After a few short twisty-turny maneuvers, we turned right heading south onto Old US Highway 61 and right by the tall Harrah’s Water Tower. Its white colored blended into the rain and clouds so it looked like a blue logo’d fishing bobber in a flat and flooded Mississippi Delta. The road was closed to vehicular traffic. Each trailing bike stayed close enough to know when to turn on the counter-clockwise course through the Mississippi countryside. Lucky for us most of the racers tucked in to stay aero while spraying up blinding rooster tails from the slick and tread-less tires of some aggressively piloted fast bikes. Dropped to 8th place getting unceremoniously roster tailed by my peer group. Felt the Memphis in May in Mississippi was held in one of nature’s newest swamps in the south.  


For the run leg, we exited the transition area at the same point as the bike exit. If we raced anywhere other than in the Mississippi River Delta area, the course would be considered flat. We run over a quarter mile incline over the parkway going straight at the Harrah's Casino.  We continued around its imposing water fountain in front of the Casino and retraced our steps but turned right on to the levee gravel road for another quarter mile down a service road to Southern Celebration Boulevard. We ran through a short tunnel of an overpass, then into the limo parking lot, and turned left onto Old Highway 61. The course was flat, wet, and fast. We could now spot any close competition in front of us as the leaders doubled back at 180 degree turnaround. Recognized Ron Gierut as the same guy who won our age group when racing at MIM in 2008. Trailed him all the way back towards the Convention Center, onto the host hotel, beyond the swim start and finally at the finish line located next to the swimming pool.  


Near the end of the run passed race acquaintance, George Van Meter. He aged up since I met him two years before in Alabama at the USAT national Age Group Championships when we ran head-to-head in the same age-group. We talked briefly between our gasps for air near the finish line. He was using MIM as a warm up race for Ironman Brazil the following weekend. It must have worked out fine, as George qualified for Kona there.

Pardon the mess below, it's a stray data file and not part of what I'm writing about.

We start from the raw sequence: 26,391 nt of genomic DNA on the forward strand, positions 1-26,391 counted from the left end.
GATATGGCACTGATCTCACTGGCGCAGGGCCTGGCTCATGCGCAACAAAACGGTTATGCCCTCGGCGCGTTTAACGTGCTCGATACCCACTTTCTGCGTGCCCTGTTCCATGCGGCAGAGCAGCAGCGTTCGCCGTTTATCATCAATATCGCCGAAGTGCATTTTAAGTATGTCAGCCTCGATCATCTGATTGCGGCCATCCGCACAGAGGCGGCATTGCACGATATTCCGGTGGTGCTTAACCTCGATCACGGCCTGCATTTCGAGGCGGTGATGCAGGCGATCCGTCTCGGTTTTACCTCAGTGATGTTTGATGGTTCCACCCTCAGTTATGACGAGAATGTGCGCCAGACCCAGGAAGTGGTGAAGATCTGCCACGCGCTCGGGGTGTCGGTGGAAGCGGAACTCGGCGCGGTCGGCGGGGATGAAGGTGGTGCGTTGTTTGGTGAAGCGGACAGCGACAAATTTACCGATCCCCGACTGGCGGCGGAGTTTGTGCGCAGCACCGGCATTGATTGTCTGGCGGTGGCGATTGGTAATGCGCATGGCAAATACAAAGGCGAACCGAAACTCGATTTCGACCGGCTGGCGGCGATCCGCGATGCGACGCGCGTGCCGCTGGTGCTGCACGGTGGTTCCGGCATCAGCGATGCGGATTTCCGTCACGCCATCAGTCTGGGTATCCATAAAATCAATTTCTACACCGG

I closed in on the finish line and picked up my pace. I out swam Ron. But he crushed me on the bike leaving me in his rooster tail somewhere out on Old US Highway 61. I clawed back all but 17 seconds on the run. Three years earlier at the same MIM race but in the old locale, he easily beat me by 3:15. 


Competing in the rain can be miserable. Being a volunteer in the rain will always be miserable. But the MIM volunteers were great during the whole race. They performed their responsibilities in soaking wet clothes. They cheered every competitor on at the aid stations, road crossovers, and turnaround points. They energized us on with high fives! They kept us motivated to keep running. The volunteers flashed us sincere smiles to celebrate our effort every step of the way. They provided encouragement to keep us determined to finish. In hindsight, we competitors should have thanked the volunteers more for serving up drinks, food, and everything else they provided to us. They endured continuous downpours, lightening, and crazy triathletes who competed out in the middle of nowhere under flooding conditions. The volunteers showed more determination to serve the triathletes than almost any other volunteer activity they took on before. Thank you volunteers. You were awesome!